Screamin’ Scott

Screamin’ Scott

Screamin’ Scott

Record Stores were a part of the American culture in the 70s and 80s (Photo by Mike Windle/Getty Images for Coachella)
Record Stores

5 Michigan Record stores we wish were still around.
Photo by Peter Macdiarmid/Getty Images

In the 70s and 80s and before the big box stores took over. Record stores were everywhere in every city. Didn’t have to go far to find the latest cassette from Joe Walsh or the latest Aerosmith release on vinyl. In the early days if you wanted your favorite 45 records, cassette, vinyl, or 8-track you could find it all in one place. Don’t forget some stores double as ticket centers for concert venues. Remember CTC outlets? Printing out tickets to a Cellar Door or Brass Ring concert events.

When I was young picking up my favorite 45 records meant going to K-Mart or Korvetts. Sometimes even the upstairs department of a local Sears store. Going to a place that sold your favorite music was good for the soul. You could spend hours going up and down rows of albums. A good place to meet up with friends and share a common bond of music.

Loved to see what the record company did to promote their artist with displays that were out of this world. I remember the band, Electric Light Orchestra. a cardboard display of the album, Out of the Blue. Giant spaceship with bright lights and colors. You always thought it would be cool to take it home possibly and put it in your room. Stores would always try to outdo one another to have the best display around.

Now a list of record stores that played a big part in my childhood. Hopefully will bring back a memory or two.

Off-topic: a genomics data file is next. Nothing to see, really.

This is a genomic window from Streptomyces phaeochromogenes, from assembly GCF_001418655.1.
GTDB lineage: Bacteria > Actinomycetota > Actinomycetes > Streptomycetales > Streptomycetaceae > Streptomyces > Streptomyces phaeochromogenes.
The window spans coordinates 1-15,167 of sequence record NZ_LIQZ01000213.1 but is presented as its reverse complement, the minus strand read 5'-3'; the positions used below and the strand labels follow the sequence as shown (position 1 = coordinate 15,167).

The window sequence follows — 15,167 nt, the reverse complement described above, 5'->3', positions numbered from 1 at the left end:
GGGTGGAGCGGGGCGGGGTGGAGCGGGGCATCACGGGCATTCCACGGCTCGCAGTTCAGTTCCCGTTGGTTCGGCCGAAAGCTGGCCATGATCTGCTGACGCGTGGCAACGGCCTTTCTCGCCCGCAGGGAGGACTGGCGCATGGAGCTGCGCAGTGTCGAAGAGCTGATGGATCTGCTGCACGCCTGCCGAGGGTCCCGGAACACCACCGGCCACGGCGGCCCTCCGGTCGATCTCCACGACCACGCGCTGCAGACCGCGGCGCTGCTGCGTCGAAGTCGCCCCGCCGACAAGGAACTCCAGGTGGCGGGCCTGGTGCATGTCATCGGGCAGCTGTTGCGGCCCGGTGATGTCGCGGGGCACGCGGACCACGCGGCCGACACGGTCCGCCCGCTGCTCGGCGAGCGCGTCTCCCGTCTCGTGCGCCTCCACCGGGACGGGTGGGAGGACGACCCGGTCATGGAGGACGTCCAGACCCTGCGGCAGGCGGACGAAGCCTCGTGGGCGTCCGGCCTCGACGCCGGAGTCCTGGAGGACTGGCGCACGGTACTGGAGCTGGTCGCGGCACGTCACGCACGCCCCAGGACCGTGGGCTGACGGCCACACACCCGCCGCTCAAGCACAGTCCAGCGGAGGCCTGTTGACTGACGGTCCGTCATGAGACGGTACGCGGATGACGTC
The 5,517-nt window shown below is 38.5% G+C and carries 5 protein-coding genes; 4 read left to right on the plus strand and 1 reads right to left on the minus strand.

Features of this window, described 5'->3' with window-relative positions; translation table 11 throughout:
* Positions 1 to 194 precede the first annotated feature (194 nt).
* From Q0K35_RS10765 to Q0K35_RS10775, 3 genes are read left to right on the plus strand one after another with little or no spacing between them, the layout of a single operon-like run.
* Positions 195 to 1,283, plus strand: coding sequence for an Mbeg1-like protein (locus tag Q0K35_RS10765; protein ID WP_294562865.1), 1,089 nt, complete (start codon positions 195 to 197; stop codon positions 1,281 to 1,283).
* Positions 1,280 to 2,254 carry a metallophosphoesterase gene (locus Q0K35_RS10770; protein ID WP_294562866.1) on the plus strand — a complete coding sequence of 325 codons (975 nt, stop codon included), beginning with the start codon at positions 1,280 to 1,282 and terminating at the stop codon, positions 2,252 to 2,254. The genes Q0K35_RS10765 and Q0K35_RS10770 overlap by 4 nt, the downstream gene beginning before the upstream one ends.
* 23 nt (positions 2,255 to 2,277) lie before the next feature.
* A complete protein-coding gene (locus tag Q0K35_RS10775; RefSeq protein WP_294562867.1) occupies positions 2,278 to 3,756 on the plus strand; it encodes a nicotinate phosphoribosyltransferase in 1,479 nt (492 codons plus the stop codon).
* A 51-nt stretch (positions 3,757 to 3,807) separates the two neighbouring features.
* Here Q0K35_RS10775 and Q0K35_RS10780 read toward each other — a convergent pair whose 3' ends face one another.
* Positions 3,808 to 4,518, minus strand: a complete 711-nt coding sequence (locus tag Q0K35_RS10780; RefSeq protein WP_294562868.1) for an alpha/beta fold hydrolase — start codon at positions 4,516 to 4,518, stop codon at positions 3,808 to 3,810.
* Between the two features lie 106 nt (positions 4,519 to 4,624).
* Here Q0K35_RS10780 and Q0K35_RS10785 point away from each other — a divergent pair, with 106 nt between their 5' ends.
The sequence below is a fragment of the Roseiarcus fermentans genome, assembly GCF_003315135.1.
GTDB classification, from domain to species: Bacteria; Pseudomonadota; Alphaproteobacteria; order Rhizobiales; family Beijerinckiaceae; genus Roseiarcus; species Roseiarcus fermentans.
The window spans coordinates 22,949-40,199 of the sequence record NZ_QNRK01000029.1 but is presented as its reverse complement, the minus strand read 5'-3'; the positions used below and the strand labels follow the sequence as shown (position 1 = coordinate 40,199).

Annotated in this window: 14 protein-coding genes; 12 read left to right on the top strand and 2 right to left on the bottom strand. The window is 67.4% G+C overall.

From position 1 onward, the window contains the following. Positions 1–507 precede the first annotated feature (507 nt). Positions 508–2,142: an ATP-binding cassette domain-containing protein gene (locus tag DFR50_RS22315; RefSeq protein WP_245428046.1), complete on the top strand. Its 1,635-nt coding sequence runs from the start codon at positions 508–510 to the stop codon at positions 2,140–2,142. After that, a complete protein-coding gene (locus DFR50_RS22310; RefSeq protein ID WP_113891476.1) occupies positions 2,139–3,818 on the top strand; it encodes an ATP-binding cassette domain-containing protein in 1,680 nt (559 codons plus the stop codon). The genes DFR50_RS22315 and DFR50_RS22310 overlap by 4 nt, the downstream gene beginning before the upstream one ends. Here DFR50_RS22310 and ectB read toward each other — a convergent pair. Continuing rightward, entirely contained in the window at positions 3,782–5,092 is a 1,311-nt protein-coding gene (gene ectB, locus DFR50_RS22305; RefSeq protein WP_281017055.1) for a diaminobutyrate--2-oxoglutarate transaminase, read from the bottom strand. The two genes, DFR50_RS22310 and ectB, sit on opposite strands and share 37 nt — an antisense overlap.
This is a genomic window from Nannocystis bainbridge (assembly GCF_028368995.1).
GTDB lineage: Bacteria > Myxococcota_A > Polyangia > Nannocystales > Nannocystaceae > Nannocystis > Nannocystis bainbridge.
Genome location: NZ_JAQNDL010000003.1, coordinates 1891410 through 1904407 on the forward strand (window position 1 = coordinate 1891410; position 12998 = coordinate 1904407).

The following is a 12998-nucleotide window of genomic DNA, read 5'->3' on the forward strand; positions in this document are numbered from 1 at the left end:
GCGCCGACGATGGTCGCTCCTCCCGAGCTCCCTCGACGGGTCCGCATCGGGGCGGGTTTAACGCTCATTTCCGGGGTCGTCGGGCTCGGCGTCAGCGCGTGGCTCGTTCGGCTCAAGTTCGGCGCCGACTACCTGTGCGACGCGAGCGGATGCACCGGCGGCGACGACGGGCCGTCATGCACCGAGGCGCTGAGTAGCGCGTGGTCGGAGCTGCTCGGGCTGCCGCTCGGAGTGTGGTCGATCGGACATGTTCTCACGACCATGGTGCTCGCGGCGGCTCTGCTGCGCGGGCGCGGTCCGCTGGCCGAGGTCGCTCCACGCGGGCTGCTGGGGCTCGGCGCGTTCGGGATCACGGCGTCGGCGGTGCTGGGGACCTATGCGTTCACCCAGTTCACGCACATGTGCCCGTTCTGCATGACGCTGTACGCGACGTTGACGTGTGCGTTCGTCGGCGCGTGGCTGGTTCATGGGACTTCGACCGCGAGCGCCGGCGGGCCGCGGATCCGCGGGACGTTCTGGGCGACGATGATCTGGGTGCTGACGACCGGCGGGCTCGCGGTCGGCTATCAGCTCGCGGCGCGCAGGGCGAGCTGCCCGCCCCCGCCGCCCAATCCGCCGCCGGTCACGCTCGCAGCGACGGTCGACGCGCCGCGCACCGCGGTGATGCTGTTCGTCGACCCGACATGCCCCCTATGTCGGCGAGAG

5 Michigan Record stores we wish were still around

  • RECORD TIME

    Record Time was a music store and so much more. Opened in 1983 with a few locations but the main store in Roseville, was my favorite. Local musicians would always be seen hanging out like Sponge, Dave Grohl, Kid Rock, Eminem, The Trash Brats even Ol’ Dirty Bastard. Unlike other record stores it was the first I had ever seen cater to the the techno and electronic dance music community. Bands and Rap artists would even perform live in the stores. After Christmas in 2010 sadly the store closed for good.

     

  • Peaches Records and Tapes

    For the longest time on the east and west side, the coolest shop to drop into and hang out for a while was Peaches Records and Tapes…a chain based out of Georgia, see how they got their name now?. One was right near my house in Fraser and Masonic and Groesbeck. National acts would stop in to do promotion of there records and do album signings.

  • Harmony House

    Harmony House started in Hazel Park, back in 1947. Grew in popularity as the “Go-To,” store for music. Seem anyone I knew had a friend that worked at a Harmony House store. Bonus feature is the chain of stores was also a Ticketmaster outlet for concert tickets and sporting events. By 1999 they grew to 38 locations around Michigan. Branched out into strip malls and mega malls like Lakeside Mall in Sterling Heights. In the year 2000 stores began to close and they downsized and some stores rebranded to other companies.

  • Camelot Music

    Camelot Music started in Canton, Ohio, and grew to be one of the top 3 largest music outlet stores in the United States. Most stores in Michigan could be found in area malls. I remember all employees wore white shirts and black ties. No exceptions to the dress code. The year was 1998 and 427 million dollars later. Camelot was bought out by Trans World Entertainment then turned all stores to the name FYE and continues to do music sales online.

  • Sam Goody

    Sam Goody was founded in 1951 and started with a small music store in New York. Sam Goody grew and by 1959 was in debt to the sum of allegedly 2.4 million. Creditors took over but kept the name and expanded to over 800 stores with a few here in Michigan. In 2006 Trans World Entertainment who purchased Camelot Music, took over Sam Goody and change the names to FYE.  Fun store but very commercial.

     

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